(b)

(ii)

QUESTION 4 X, a qualified boilermaker, sustains serious head injuries in an accident resulting from the negligent driving of a motor vehicle by Y. In a subsequent lawsuit against the Road Accident Fund (RAF) on behalf of X, who is mentally retarded in consequence of his injuries, it appears that X has already received certain amounts from other sources in order to redress the effects of his injuries. It is urged on behalf of the defendant that such amount should be taken into account in reducing the extent of the total amount claimed on Xs behalf. Discuss the merits of this contention considering the relevant law, where the respective amounts are as follows: (a) R9 000 which represents an amount of full pay for a three-month period, to which X is entitled as a sickpay benefit in terms of his contract of employment; [2 marks] R5 000 which X received additionally from his employer as a discretionary sick-pay benefit; [4 marks]

(b)

Continued

UNIVERSITY OF KWAZULU-NATAL, PIETERMARITZBURG EXAMINATIONS : NOVEMBER 2007 DELICT (LAWS2DL) (LAWS3DL) PAGE 5 QUESTION 4 (Contd) (c) R15 000 which X received from his employer in a single payment as a pension benefit, as well as the prospect of receiving a R1 000 monthly pension payment until his death in terms of his contract of employment; [3 marks] R12 000 which X received from his former employer subsequent to termination of his employment, after the firm had on the grounds of pure sympathy employed him again for a period of one year, in spite of the fact that he was utterly incompetent to perform any constructive work during that period and for the greater part of it remained at home [4 marks] [13 MARKS]

(d)

TOTAL FOR SECTION A: [70 MARKS]

Section B

UNIVERSITY OF KWAZULU-NATAL, PIETERMARITZBURG EXAMINATIONS : NOVEMBER 2007 DELICT (LAWS2DL) (LAWS3DL) PAGE 6 SECTION B USE A SEPARATE ANSWER BOOK ANSWER EITHER QUESTION 5 OR QUESTION 6 IN RELATION TO THE FOLLOWING GIVEN FACTS: The front page of the Sunday Crimes, a national newspaper, contains a story about the Minister of Health, Dr Bee Troot, under the headline: Unhealthy Minister a Drunk and a Thief. The story reveals the following: When she was a patient in a private hospital some two years earlier, Dr Troot washed down medication with wine and whiskey; threw drunken tantrums, screaming at nurses and disturbing other patients; sent hospital staff out late at night to go hunting for extra bottles of hooch in the seedy parts of the city. Her medical record shows that at that time she already had a liver complaint caused by alcohol abuse. A year later she had a liver transplant, yet at home or whenever out of public view, she secretly continues to consume alcohol liberally on the new liver. Some 32 years previously, whilst serving as an intern at a hospital in Lesotho, she had been found guilty of theft from a patient who was under anaesthetic at the time.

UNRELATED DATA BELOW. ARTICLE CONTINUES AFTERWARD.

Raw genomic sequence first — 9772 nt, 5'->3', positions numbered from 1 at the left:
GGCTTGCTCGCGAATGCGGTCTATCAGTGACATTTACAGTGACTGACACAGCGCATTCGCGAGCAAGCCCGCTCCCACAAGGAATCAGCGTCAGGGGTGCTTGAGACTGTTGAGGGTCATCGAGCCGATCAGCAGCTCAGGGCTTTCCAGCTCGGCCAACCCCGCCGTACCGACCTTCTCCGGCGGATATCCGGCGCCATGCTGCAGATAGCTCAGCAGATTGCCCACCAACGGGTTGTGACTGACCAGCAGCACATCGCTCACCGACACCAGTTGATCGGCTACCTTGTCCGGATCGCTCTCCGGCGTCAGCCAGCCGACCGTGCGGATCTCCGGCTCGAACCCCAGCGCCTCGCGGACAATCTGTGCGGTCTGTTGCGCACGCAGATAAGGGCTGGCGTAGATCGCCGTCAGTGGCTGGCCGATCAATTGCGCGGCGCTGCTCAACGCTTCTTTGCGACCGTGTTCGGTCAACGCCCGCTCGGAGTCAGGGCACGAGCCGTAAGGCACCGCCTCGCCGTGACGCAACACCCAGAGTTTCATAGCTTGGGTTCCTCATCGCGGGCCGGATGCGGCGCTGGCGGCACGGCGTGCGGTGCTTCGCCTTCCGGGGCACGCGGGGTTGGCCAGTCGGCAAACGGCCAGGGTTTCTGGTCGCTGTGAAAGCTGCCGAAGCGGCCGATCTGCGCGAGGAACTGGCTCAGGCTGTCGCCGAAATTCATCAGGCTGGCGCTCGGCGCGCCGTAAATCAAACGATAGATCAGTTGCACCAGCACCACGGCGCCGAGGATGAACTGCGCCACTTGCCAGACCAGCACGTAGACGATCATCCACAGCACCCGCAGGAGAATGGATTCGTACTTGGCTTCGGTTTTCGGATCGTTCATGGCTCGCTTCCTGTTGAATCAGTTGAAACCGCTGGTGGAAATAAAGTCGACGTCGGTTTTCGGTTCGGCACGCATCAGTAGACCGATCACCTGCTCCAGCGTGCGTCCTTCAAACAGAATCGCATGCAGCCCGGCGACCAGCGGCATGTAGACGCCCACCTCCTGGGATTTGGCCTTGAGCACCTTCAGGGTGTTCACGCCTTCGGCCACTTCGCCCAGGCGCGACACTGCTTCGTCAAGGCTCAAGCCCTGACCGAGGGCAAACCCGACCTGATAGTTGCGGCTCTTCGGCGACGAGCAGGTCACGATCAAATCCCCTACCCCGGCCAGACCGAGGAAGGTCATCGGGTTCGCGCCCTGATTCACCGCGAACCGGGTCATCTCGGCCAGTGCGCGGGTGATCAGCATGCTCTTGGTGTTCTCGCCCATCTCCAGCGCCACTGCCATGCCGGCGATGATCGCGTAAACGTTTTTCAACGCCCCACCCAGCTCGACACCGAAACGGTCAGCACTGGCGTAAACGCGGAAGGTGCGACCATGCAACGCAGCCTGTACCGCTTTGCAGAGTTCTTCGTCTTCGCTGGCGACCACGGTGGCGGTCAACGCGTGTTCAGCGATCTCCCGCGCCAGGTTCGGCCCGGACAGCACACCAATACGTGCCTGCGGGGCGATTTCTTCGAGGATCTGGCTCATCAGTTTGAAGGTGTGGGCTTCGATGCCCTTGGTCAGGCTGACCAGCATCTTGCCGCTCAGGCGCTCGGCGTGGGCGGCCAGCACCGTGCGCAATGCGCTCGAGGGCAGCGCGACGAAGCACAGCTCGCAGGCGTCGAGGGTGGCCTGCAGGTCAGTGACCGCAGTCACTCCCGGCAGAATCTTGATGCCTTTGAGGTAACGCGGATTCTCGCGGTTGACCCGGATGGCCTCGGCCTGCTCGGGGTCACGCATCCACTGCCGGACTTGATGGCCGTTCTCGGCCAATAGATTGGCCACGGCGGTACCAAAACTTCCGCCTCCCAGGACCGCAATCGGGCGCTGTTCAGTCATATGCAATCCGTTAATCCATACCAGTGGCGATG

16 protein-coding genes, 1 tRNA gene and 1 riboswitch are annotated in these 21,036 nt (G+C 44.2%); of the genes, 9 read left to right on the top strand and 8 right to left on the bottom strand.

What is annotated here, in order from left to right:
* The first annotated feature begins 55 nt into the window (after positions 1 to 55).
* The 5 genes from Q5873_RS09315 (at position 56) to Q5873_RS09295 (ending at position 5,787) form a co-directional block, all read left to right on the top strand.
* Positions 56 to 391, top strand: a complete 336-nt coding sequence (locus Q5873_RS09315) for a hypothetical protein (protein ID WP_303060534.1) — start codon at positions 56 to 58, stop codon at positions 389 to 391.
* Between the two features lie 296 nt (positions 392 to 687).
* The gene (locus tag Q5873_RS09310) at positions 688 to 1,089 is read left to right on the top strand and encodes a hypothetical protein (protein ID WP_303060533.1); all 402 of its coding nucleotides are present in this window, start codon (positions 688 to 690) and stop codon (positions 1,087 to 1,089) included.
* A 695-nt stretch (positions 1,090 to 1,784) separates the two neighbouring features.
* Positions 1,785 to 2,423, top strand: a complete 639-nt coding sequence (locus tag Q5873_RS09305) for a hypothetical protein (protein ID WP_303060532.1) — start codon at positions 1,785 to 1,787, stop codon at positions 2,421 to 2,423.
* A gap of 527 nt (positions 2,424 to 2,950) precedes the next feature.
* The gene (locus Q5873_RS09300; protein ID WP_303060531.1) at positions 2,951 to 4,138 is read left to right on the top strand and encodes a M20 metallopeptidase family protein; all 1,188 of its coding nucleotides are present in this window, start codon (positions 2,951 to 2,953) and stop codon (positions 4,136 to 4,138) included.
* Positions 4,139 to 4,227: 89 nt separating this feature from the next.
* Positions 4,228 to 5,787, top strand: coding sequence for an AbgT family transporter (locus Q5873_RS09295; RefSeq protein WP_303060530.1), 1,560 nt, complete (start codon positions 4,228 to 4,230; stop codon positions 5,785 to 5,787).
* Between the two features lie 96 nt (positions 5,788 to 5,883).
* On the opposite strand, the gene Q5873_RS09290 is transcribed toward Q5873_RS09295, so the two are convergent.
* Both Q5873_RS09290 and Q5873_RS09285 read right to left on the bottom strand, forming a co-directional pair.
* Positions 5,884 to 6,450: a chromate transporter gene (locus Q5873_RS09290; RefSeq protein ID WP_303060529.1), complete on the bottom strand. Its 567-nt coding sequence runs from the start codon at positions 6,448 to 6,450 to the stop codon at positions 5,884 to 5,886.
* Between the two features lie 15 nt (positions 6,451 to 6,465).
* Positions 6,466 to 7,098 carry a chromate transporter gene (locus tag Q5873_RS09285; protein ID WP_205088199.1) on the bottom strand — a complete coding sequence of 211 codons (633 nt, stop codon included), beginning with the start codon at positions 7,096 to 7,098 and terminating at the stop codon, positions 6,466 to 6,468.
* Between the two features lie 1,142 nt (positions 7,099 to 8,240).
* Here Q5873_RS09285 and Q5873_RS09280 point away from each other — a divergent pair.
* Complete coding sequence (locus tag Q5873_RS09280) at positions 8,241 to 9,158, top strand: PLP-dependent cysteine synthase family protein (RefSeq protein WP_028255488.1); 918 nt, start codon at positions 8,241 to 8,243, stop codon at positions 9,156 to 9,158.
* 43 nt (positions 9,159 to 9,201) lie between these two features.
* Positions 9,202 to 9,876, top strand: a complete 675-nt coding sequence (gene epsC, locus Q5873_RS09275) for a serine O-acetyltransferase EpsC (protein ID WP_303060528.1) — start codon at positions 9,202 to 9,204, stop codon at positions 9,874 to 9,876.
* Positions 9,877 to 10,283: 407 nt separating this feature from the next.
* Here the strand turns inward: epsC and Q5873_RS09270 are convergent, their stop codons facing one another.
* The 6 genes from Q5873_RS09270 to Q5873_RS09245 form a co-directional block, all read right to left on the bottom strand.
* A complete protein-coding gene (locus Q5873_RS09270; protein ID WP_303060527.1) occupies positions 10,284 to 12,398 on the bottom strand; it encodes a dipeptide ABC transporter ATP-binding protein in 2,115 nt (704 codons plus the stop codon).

Elsewhere in the same Sunday Crimes, a regular commentator, Eish Donald, writes: Dr Babalastig Troot should have been dismissed from her job long ago. The latest revelations in this newspaper confirm that this woman is basically unfit to be a Minister of Health.
EITHER:

QUESTION 5 Dr Troot is threatening to sue the Sunday Crimes and Eish Donald for defamation. Advise them of her chances of success in such an action, including, in your advice, a consideration of the defences that they might successfully raise to such an action. The editor of the Sunday Crimes tells you that he is concerned that doctors who have studied the medical record now say it might not have been entirely accurate to claim that Dr Troots liver complaint was caused by alcohol abuse. [30 marks]
OR:

QUESTION 6 Dr Troot wishes to know whether she could successfully sue the Sunday Crimes for invasion of privacy in relation to any of the revelations contained in the above report. She would also like to sue the newspaper reporter who gathered the relevant information. Advise her fully, explaining the relevant law, including the defences that might be raised. [30 marks] TOTAL FOR SECTION B: [30 MARKS]